Connecticut health experts say a new Pfizer-BioNTech trial showing its COVID vaccine had 100 percent efficacy among adolescent participants could be a path to fully reopening schools, but state officials say they’re not ready to consider whether students will be required to get the shot.
Pfizer-BioNTech announced the results Wednesday of the trial involving 2,260 children between the ages of 12 and 15, and said the companies plan to submit the results to the U.S. Food and Drug Administration.
“Even though kids may not get as sick (from COVID) as adults, they can transmit the virus and get others sick,” said Onyema Ogbauagu, a Yale New Haven Hospital infectious disease physician and associate professor of medicine at Yale University who led the first Pfizer-BioNTech vaccine trial at the Yale Center for Clinical Investigation.
Ogbauagu enrolled 20 Connecticut children age 12 to 15 in the trial. He said these latest findings could “put us closer to herd immunity.”
The FDA approved the Pfizer-BioNTech vaccine in December under an emergency use authorization for those 16 and older.
The companies said the new trial showed that vaccinated individuals ages 12 to 15 had “100 percent efficacy and robust antibody responses,” exceeding numbers reported in a trial of vaccinated participants ages 16 to 25 during earlier analysis.
Pfizer and BioNTech plan to submit the trial data to the FDA and the European Medicines Agency “as soon as possible” to request emergency authorization to provide the vaccine to children in this age group.
Albert Bourla, chairman and CEO of Pfizer, said the companies hope to receive approval to vaccinate children in this age group “before the start of the next school year.”
Dr. Zane Saul, chief of infectious diseases at Bridgeport Hospital, called the latest research a “win-win,” which could be a crucial step forward.
“This is good news,” Saul said. “This is a way to get everybody back to school, so moms and dads can go back to being moms and dads instead of teachers.”
However, it remains uncertain whether Connecticut will require eligible students to receive the COVID vaccine if it’s approved.
“No one is talking about mandating these vaccines as of right now,” said Maura Fitzgerald, a spokeswoman for the state Department of Public Health.
Peter Yazbak, a spokesman for the state Department of Education, declined to say whether COVID vaccines could be a requirement for eligible students.
Yazbak pointed out how Connecticut is in the “early-planning stages” of holding vaccination clinics for high school students 16 and older and college students.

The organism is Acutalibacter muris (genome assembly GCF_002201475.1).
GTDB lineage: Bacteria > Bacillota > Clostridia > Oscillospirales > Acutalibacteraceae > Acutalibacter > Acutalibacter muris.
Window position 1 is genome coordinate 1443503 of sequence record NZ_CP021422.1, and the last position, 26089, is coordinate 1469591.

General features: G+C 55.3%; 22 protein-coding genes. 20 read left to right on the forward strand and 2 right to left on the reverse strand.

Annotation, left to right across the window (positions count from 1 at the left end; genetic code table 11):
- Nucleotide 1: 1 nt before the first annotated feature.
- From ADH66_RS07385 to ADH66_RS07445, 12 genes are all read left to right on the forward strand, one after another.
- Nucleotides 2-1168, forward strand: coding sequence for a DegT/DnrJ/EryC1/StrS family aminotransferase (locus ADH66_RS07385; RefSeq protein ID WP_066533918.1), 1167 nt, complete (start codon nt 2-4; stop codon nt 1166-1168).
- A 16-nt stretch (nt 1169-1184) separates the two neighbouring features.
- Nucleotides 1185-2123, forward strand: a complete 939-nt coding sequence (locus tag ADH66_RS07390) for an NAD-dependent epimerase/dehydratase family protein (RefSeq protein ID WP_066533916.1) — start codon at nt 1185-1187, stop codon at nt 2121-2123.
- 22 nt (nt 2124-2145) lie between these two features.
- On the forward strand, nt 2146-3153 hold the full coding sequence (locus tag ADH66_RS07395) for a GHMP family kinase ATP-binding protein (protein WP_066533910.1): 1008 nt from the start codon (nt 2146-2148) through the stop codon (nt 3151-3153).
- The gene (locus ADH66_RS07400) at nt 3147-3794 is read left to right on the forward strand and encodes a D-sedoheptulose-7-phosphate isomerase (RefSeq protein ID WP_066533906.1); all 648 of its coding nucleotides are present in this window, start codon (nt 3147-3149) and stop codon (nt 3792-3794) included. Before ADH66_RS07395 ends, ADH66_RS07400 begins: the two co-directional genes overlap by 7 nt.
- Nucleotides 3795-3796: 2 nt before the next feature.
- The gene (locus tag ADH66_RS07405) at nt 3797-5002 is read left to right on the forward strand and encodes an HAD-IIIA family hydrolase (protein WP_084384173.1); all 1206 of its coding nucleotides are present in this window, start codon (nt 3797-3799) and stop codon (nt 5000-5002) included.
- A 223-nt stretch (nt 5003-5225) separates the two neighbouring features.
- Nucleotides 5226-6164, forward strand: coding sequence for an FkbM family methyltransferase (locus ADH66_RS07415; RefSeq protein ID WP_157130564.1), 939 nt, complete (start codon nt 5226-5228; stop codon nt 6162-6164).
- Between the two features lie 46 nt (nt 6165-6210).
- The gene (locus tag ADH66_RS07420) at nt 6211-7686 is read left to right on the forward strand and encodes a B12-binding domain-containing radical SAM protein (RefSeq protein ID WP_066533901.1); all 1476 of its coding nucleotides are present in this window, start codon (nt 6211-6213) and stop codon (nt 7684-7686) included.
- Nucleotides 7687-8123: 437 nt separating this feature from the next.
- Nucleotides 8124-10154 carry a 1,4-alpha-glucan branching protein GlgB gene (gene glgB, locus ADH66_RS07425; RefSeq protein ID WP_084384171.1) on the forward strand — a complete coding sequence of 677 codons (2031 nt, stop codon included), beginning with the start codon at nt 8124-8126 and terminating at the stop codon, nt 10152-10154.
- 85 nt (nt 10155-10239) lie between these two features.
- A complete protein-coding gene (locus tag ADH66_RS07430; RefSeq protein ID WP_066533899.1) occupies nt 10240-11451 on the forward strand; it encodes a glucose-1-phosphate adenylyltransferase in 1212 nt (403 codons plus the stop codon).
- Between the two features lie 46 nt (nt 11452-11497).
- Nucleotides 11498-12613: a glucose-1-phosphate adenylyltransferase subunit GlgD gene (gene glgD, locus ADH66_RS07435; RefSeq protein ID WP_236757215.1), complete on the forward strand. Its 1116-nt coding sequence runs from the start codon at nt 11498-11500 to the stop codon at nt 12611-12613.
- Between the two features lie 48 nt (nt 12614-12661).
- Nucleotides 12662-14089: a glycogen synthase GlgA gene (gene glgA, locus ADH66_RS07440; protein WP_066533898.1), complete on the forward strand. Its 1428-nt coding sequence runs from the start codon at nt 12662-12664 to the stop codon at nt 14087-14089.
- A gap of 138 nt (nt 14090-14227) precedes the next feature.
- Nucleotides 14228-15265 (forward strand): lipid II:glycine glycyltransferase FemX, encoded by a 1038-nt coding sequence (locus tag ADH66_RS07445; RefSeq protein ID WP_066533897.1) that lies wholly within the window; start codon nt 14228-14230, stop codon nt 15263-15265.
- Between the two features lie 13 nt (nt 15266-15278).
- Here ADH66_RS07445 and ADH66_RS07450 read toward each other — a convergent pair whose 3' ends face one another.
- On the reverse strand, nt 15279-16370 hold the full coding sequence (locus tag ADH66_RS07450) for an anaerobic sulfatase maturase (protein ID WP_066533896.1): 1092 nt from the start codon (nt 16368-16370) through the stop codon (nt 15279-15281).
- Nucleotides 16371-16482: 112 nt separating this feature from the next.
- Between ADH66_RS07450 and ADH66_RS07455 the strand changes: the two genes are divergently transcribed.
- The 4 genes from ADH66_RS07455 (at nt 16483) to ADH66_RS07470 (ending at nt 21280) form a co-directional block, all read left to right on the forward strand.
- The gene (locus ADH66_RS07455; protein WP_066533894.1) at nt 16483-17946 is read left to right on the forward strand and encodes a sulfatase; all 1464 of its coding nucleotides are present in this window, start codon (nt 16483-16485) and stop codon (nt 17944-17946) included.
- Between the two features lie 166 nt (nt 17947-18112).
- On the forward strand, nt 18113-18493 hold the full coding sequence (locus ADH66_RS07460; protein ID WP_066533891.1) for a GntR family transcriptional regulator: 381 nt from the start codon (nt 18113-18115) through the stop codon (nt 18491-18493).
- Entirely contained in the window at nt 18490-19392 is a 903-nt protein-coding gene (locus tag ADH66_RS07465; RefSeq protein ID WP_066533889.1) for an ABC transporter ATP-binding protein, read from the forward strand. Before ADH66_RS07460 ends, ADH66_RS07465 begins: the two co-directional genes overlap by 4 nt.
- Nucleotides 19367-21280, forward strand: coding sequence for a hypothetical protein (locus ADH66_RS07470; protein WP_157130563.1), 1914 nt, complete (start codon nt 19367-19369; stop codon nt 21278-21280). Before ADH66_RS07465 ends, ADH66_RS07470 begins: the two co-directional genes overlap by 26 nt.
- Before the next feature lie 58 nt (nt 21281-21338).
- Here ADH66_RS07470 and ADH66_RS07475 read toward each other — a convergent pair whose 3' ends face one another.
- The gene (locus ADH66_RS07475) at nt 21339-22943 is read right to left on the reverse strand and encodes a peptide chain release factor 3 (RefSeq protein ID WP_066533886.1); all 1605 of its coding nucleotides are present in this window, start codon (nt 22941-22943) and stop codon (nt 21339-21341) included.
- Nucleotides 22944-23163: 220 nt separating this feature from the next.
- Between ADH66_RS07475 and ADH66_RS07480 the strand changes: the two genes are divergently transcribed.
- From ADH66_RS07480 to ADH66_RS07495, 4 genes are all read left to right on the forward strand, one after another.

“Connecticut is conducting direct outreach to district superintendents, in coordination with local departments of health, to discuss hosting additional high school clinics later this spring,” Yazbak said.
The pharmaceutical companies said 18 COVID cases were observed during the trial in a placebo group of 1,129 adolescent participants versus none in the vaccinated group of 1,131 participants. One month after receiving their second dose, the study showed adolescent participants had COVID-neutralizing antibodies.
“We share the urgency to expand the authorization of our vaccine to use in younger populations and are encouraged by the clinical trial data from adolescents between the ages of 12 and 15,” Bourla said. “We plan to submit these data to FDA as a proposed amendment to our emergency use authorization in the coming weeks and to other regulators around the world, with the hope of starting to vaccinate this age group before the start of the next school year.”
Ugur Sahin, CEO and co-founder of BioNTech, said the results for the adolescent studies suggest children are “well protected” by the vaccination.
“Across the globe, we are longing for a normal life. This is especially true for our children,” Sahin said. “It is very important to enable them to get back to everyday school life and to meet friends and family while protecting them and their loved ones.”
Side effects observed were consistent with those seen in individuals ages 16 to 25, the study indicated.
Testing continues among groups of young children to monitor the vaccine’s safety and effectiveness in children ages 6 months to 11 years old. The study started dosing individuals ages 5 to 11 last week, and those ages 2 to 5 will be vaccinated next week. A third age group, with children ages 6 months to 2 years, will also participate in the study.
At least one expert cautioned that expansion of the vaccine to lower age groups is still in its early stages.
“For now, it is very promising, but we still need the final review by the FDA to assure all claims of 100 percent (efficacy) are accurate,” said Michael Urban, director of occupational therapy at the University of New Haven. “I would hope the FDA will move quickly to review this.”